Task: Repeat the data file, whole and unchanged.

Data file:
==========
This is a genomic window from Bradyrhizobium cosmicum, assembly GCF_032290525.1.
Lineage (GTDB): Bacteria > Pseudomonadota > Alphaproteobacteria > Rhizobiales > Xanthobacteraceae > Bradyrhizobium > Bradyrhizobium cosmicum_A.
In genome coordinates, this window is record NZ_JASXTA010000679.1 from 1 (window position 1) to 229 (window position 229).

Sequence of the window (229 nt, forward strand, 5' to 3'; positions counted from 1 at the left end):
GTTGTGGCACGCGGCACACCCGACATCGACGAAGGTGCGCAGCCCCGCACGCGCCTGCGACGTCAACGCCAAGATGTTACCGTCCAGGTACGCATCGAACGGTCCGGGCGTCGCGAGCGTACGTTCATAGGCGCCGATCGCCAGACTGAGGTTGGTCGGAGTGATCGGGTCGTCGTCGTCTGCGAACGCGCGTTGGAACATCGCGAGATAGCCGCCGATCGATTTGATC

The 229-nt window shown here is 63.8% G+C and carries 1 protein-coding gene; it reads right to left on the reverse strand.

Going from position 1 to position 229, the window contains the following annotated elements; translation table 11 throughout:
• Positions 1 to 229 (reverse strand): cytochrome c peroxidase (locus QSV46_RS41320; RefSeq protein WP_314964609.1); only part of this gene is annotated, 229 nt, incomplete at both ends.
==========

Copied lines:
This is a genomic window from Bradyrhizobium cosmicum, assembly GCF_032290525.1.
Lineage (GTDB): Bacteria > Pseudomonadota > Alphaproteobacteria > Rhizobiales > Xanthobacteraceae > Bradyrhizobium > Bradyrhizobium cosmicum_A.
In genome coordinates, this window is record NZ_JASXTA010000679.1 from 1 (window position 1) to 229 (window position 229).

Sequence of the window (229 nt, forward strand, 5' to 3'; positions counted from 1 at the left end):
GTTGTGGCACGCGGCACACCCGACATCGACGAAGGTGCGCAGCCCCGCACGCGCCTGCGACGTCAACGCCAAGATGTTACCGTCCAGGTACGCATCGAACGGTCCGGGCGTCGCGAGCGTACGTTCATAGGCGCCGATCGCCAGACTGAGGTTGGTCGGAGTGATCGGGTCGTCGTCGTCTGCGAACGCGCGTTGGAACATCGCGAGATAGCCGCCGATCGATTTGATC

The 229-nt window shown here is 63.8% G+C and carries 1 protein-coding gene; it reads right to left on the reverse strand.

Going from position 1 to position 229, the window contains the following annotated elements; translation table 11 throughout:
• Positions 1 to 229 (reverse strand): cytochrome c peroxidase (locus QSV46_RS41320; RefSeq protein WP_314964609.1); only part of this gene is annotated, 229 nt, incomplete at both ends.